FONTANA, Calif. -- Team Penske's drivers lead the Verizon IndyCar Series with five race wins in 2014, and Ryan Hunter-Reay has scored three victories for Andretti Autosport.
Only one other Indy car team comes close to matching those numbers, and it's not Chip Ganassi Racing. Instead, it's Ed Carpenter Racing, with two checkered flags claimed by road course specialist Mike Conway and another by team owner Carpenter, that has come closest to challenging the sport's most successful teams this year.
And it looks like ECR is about to get even stronger. Over the weekend at Sonoma Raceway, it was announced that ECR and Sarah Fisher Hartman Racing will merge for 2015, operating as CFH Racing out of SFHR's brand-new race shop on Main Street in Speedway, Indiana.
Carpenter, who made the decision to step away from road racing in 2014, will obviously remain as a driver, and the team hopes to continue its successful relationship with the Englishman Conway. Perhaps more importantly, CFH Racing signed Fisher's current driver, Josef Newgarden, to an extension to remain with the rebranded team.
Newgarden, 23, is one of the most promising American racers to come down the Indy car path in quite some time. Although the Nashville native hasn't won a race yet, he's been in position to do so several times with one of the IndyCar Series' smaller operations.
At Sonoma, he qualified on the front row and finished sixth at what he said was one of his worst circuits in years past. But the big news was seeing his IndyCar Series future secured for at least another year.
"I'm really excited about the merger," Newgarden said. "Wink [Hartman] and Sarah extending an offer to keep me around for another year is first and foremost. They are the ones who gave me an opportunity to start my IndyCar career, and I'm happy to continue that with them for another year.
"I decided to stay here because I believe in our group and everything that we've built and where we are going," he said. "It's a very strong situation that's on the rise, and I think next year is the year to capitalize on it."
Carpenter is a member of the next generation of the Hulman-George family that controls Indy car racing. He operates his team with considerable behind the scenes guidance from his adopted father, Indy Racing League founder Tony George.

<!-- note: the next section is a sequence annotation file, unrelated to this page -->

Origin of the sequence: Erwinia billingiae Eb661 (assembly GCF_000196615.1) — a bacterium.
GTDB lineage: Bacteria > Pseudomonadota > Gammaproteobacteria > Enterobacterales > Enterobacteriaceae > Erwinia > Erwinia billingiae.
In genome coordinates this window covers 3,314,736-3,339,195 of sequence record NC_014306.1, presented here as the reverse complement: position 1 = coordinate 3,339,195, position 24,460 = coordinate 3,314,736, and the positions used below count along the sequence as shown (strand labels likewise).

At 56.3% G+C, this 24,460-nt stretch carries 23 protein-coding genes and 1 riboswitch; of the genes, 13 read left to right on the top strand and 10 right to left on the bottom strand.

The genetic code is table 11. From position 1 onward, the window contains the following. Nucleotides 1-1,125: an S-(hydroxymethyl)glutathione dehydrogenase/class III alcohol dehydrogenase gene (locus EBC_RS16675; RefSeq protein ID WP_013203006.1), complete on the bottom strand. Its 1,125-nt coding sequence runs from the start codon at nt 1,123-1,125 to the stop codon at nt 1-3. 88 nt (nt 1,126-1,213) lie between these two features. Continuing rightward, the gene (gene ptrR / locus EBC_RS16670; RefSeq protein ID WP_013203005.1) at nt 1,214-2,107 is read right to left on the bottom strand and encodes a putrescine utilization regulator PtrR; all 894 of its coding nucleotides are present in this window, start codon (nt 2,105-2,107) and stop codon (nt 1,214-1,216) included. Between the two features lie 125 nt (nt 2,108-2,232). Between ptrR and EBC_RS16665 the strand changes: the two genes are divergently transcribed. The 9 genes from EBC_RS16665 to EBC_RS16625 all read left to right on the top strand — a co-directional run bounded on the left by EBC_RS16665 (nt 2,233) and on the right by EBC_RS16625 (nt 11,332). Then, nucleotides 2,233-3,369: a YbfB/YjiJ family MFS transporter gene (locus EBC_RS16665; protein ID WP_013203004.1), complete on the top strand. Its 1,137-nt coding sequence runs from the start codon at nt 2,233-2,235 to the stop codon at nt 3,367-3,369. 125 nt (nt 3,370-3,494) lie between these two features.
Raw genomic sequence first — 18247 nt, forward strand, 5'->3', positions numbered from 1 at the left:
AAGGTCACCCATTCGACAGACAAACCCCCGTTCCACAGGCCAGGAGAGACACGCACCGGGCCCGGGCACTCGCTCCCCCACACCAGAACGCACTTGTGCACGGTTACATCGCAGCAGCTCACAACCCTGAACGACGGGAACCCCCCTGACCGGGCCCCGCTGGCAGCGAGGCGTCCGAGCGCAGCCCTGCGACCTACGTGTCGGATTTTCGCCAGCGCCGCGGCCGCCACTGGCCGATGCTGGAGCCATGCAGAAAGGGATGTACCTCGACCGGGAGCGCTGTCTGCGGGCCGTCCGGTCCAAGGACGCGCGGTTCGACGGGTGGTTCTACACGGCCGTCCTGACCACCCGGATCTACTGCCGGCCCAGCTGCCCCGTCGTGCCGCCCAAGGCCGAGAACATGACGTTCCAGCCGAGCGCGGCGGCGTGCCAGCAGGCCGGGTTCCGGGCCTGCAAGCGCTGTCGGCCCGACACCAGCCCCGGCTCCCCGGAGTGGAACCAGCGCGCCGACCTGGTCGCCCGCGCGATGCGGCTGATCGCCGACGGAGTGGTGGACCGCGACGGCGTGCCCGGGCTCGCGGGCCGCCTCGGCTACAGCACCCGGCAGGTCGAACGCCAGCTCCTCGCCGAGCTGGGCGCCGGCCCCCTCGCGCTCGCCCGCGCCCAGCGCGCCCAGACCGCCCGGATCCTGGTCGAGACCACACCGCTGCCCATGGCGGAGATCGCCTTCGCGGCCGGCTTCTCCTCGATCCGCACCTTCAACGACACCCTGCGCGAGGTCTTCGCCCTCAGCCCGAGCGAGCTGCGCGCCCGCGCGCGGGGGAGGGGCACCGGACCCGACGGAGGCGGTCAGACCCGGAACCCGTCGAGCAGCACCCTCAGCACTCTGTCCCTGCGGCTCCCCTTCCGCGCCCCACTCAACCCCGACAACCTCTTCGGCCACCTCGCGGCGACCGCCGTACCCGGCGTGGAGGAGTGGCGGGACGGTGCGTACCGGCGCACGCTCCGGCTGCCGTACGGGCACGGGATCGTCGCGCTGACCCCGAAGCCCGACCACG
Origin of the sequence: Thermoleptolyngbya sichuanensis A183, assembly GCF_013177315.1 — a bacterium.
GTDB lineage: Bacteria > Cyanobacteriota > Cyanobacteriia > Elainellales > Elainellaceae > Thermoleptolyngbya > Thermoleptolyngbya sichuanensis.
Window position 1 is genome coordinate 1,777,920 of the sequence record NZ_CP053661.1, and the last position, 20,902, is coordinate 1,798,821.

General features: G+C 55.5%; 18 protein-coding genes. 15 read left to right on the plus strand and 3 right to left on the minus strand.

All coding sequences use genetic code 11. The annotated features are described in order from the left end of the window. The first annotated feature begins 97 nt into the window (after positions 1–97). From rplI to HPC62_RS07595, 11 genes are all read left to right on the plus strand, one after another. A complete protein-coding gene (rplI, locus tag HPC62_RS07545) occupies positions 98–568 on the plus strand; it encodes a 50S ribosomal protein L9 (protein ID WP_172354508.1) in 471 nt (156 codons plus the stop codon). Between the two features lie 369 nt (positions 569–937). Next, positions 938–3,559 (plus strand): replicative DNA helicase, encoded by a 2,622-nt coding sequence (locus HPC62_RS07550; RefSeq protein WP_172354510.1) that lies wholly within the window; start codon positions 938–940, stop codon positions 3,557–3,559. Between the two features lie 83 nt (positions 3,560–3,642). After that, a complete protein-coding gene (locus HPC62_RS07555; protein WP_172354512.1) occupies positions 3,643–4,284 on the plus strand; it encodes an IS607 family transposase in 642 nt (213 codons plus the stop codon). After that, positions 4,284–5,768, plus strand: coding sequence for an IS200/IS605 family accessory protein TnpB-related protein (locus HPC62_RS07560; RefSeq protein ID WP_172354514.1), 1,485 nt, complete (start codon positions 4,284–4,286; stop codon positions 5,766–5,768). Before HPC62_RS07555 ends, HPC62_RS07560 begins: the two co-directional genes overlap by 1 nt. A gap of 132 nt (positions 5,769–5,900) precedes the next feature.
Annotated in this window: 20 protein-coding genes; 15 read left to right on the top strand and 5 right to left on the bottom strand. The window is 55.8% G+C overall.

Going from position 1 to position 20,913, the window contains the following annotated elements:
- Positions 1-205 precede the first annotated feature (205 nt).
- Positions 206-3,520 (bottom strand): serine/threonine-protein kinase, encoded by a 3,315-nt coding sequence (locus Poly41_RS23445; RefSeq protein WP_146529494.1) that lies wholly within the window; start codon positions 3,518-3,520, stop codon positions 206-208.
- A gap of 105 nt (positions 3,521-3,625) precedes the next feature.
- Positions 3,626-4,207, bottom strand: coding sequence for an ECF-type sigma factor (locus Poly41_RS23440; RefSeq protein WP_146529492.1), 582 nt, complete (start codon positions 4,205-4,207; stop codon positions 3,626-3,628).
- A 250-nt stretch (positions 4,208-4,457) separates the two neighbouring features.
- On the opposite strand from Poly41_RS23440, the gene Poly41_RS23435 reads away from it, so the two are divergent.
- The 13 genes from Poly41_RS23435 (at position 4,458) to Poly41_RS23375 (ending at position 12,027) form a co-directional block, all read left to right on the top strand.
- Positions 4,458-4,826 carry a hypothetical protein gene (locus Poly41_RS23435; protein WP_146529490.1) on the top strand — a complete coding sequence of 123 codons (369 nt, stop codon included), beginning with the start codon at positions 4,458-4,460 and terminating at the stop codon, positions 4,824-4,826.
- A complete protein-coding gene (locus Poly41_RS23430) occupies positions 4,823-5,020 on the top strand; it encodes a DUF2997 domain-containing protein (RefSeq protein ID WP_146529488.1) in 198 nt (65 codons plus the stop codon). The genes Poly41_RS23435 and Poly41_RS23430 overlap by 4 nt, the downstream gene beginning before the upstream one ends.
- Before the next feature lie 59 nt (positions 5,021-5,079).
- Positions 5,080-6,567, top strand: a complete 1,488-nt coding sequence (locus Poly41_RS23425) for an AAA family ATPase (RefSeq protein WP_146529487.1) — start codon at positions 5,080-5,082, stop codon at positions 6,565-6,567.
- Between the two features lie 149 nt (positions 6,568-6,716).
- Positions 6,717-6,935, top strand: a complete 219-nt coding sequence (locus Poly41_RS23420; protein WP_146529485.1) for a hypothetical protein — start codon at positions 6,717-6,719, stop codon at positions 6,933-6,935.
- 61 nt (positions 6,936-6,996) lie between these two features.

When George folded his Vision Racing operation in 2010, his driver -- Carpenter -- went to work for Sarah Fisher Racing, earning that team's first race win at Kentucky Speedway in 2011.
Working with Fisher was part of what inspired Carpenter to form ECR in 2012, running the full schedule as an owner/driver and winning the season finale at Auto Club Speedway. A skilled oval racer from his USAC background, Carpenter's road racing performance improved, but this year, he made the decision to step out of the car for road and street races and hired Conway to take his place. The arrangement has worked out extremely well, with Conway (who chose to step away from oval racing after a pair of big accidents at Indianapolis Motor Speedway) scoring wins at Long Beach and Toronto, while Carpenter grabbed a win of his own at Texas Motor Speedway.
"It's been a good year," Carpenter said. "To have three wins on the year, it's hard not to be happy with that. I feel like as the year has gone on, as we're all getting used to this arrangement and getting to know Mike more, the whole thing just gets better and better all the time. As far as running this type of program where we're splitting a car between Mike and me, it's the best scenario.
"We've worked hard to be able to expand," he said. "I have seen Josef mature a lot over the past few years, and I really look forward to working with him and continuing his development. I see him as one of the premier talents in this series for the future, and we are very proud to have him on our team."
CFH Racing will have a decidedly American flavor; aside from two American drivers, Carpenter hopes to retain sponsorship from PGA golfer Fuzzy Zoeller's boutique vodka brand, and he is working hard to attract the budget to run American driver J.R. Hildebrand in a third car.
With Fisher, George and Carpenter all key players in the history of IRL-sanctioned Indy car racing, fans of that era will have a rooting interest. Most observers assume the team will use Chevrolet engines, but Honda has powered Newgarden at SFHR the past three years and is expected to make a pitch to supply the team.
On paper, the merger looks like a winner for both sides. Both teams will enjoy the economies of scale that come with running multiple cars, while Newgarden will have full-time teammates for the first time in his career, which should only benefit his development.
"I think Josef has shown great potential, and it is my hope that CFH Racing will help him fully reach his potential and that we can win many races together," Carpenter said.
"I have seen him mature a lot over the past few years, and I really look forward to working with him and continuing his development. I see him as one of the premier talents in this series for the future, and we are very proud to have him on our team."
With Newgarden, Marco Andretti, Graham Rahal and Charlie Kimball all in their 20s and "elder statesmen" Carpenter and Hunter-Reay just 33, the IndyCar Series has a group of American stars that should be around for a few years.
"Ed has been one of the biggest guys who has helped me in my career so far in IndyCar," Newgarden said. "He was one of the first to stick his hand out and lend some advice.
"I really believe in Ed and his group and what they've done. I think he will add many strengths to our unit and that we will be one strong entity for the whole 2015 season."